Good motor skills allow a child to explore the world and helps their cognitive development. But what are these motor skills and how is it helping our children?
Gross Motor development involves the larger, stronger muscles of the body. During the early childhood years, it is the development of these muscles that enable the child to hold his/her head up, sit, crawl and eventually walk, run and skip.
Examples: Walking, running, skipping, jumping, swimming etc.
Preschoolers do have a lot of energy, which they use in many ways than when they were toddlers. Instead of just running around, a preschooler has the physical skills and coordination to ride a tricycle.
By being around with other children, a preschooler gains important social skills, such as sharing, caring and taking turns. Preschoolers learn to co-operate and interact with peers during play.
Keeping Preschoolers Active:
If sports weren’t a must, then what should be on a preschooler’s schedule? Best way is to engage your child in activities that are fun for them and challenging, but not beyond his or her abilities. Preschoolers learn to hop, skip, and jump forward, and they like to show how they are able to balance on one foot, catch a ball and so on.
They also enjoy running, hopping, jumping, swimming, hiking, dancing, and riding a tricycle. All of these activities help develop gross motor skills and eye-hand/foot coordination. It’s important for a preschooler to be engaged in a variety of activities to encourage a wide range of muscle movements and skills.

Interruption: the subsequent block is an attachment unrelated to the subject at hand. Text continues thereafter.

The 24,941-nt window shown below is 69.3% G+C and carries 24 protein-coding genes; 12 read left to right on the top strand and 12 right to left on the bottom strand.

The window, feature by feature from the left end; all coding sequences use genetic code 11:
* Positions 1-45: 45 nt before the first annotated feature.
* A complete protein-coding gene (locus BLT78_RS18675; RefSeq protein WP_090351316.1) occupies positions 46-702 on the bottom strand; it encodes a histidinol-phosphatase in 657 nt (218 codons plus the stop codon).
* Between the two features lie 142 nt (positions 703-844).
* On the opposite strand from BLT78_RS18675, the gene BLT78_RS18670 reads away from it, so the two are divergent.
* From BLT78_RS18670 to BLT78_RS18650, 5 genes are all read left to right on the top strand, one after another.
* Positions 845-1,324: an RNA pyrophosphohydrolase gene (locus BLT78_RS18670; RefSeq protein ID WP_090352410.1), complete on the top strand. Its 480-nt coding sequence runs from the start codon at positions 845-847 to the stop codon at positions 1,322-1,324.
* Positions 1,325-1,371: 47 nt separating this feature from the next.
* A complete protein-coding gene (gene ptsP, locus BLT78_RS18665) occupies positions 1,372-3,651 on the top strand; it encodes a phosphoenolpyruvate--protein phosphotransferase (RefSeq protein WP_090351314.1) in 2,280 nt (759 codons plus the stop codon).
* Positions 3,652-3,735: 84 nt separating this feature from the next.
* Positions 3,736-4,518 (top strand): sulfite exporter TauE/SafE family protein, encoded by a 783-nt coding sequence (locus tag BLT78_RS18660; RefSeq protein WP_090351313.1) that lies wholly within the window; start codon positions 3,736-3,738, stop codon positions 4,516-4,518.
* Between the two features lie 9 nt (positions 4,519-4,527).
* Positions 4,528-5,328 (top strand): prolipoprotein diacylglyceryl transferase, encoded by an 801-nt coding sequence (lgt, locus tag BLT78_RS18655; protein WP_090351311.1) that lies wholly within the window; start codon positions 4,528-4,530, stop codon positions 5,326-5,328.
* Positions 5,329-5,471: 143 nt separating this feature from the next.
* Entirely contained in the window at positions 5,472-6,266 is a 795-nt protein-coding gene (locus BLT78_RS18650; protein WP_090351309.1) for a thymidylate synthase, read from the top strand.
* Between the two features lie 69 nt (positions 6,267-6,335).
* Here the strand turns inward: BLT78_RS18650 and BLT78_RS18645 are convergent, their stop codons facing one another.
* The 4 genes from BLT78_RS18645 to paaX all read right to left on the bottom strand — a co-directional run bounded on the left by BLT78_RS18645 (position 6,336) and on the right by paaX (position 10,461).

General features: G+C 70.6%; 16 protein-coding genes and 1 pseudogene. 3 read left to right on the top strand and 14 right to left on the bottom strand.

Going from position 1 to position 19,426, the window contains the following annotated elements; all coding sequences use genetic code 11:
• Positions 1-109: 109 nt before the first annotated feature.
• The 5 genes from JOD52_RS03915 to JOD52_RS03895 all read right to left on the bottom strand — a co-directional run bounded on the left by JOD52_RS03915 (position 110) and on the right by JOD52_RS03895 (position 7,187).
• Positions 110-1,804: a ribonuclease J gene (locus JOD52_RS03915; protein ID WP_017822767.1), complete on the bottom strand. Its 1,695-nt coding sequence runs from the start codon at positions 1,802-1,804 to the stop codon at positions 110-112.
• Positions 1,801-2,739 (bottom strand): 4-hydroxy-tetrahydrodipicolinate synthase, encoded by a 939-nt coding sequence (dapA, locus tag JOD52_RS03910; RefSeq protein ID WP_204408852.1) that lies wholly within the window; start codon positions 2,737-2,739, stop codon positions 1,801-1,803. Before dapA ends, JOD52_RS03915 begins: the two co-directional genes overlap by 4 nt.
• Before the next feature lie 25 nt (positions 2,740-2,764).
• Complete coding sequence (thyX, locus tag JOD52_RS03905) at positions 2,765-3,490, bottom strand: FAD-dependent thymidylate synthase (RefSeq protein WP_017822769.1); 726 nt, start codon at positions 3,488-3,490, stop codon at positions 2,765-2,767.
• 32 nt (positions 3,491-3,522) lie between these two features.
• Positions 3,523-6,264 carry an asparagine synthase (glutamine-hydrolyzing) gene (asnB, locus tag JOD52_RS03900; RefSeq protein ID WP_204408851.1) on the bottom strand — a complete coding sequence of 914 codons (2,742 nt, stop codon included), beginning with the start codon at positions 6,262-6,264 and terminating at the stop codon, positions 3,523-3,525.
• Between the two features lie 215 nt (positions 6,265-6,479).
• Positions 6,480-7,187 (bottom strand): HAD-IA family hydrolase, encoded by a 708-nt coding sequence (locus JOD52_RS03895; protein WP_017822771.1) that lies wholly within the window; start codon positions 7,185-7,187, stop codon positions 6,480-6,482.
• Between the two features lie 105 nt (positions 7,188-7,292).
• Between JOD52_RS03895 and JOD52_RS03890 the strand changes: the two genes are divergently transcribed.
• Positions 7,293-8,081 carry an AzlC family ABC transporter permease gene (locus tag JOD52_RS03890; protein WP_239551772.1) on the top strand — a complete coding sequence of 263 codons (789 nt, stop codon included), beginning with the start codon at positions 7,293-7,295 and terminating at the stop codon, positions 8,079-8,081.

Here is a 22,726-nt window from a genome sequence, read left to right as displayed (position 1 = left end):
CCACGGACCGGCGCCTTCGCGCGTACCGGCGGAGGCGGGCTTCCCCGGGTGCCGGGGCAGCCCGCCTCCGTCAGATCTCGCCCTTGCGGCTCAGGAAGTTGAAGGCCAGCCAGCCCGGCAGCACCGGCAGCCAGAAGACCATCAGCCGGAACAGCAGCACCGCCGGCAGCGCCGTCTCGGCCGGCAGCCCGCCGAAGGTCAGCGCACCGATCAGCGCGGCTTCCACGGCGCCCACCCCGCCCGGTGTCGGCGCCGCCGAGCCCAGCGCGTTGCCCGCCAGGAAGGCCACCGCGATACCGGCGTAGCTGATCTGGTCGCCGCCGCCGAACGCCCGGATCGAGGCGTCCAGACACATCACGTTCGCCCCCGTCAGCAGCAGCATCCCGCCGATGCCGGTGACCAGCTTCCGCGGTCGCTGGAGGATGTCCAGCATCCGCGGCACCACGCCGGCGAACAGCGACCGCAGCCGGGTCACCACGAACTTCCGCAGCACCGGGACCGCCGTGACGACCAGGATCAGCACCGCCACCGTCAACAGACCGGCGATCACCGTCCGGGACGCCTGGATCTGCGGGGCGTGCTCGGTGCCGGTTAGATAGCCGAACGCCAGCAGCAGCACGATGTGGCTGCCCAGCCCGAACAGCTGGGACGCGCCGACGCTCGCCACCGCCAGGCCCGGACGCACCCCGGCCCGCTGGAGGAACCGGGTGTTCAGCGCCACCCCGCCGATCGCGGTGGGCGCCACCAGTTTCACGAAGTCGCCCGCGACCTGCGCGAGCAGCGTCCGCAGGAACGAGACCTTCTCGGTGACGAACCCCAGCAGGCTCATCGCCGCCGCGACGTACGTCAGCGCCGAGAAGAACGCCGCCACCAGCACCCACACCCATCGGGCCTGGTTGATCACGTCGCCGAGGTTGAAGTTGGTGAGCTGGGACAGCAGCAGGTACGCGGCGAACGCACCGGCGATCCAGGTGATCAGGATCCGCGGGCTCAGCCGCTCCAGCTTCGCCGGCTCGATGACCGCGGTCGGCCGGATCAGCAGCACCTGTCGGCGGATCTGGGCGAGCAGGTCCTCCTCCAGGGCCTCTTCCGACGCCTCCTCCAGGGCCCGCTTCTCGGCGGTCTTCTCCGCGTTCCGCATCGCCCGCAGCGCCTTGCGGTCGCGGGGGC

Adult-led activity – which means that you (parents) can get involved. Children love to see their parents play. By doing so it shows that being active is part of the normal routine for your family. Running, playing, and practicing basic skills, such as throwing, catching and kicking balls or using playground equipment at a park can be fun for the entire family.
Activities to try with your Preschooler:
• Play games such as “Follow the Leader” and later you can mix it up with jumping, hopping, and walking backwards.
• Kick a ball back and forth by setting up a goals for your child.
• Practice throwing a ball off.
• Play freeze tag.
• Practice balancing by pretending to be statues.
Helping Children to Learn New Skills:
Preschoolers develop their motor skills as they grow. Your preschooler might show their new skills which include hopping, jumping, catching a ball, skipping, and balancing on one foot which they have learnt in school. You can help your child practice these skills by playing with them and exercising together.
• While you are on a walk make your walk a hunt by giving your child something to find out, like a door, a dog or any square object.
• You can sing songs or recite rhymes while you walk.
• You can also mix walking with jumping, hopping, and walking backward.
Children who love to play and enjoy doing physical activities tend to stay active. As staying fit improves self-esteem, helps to maintain a healthy weight, and decreases the risk of serious illnesses.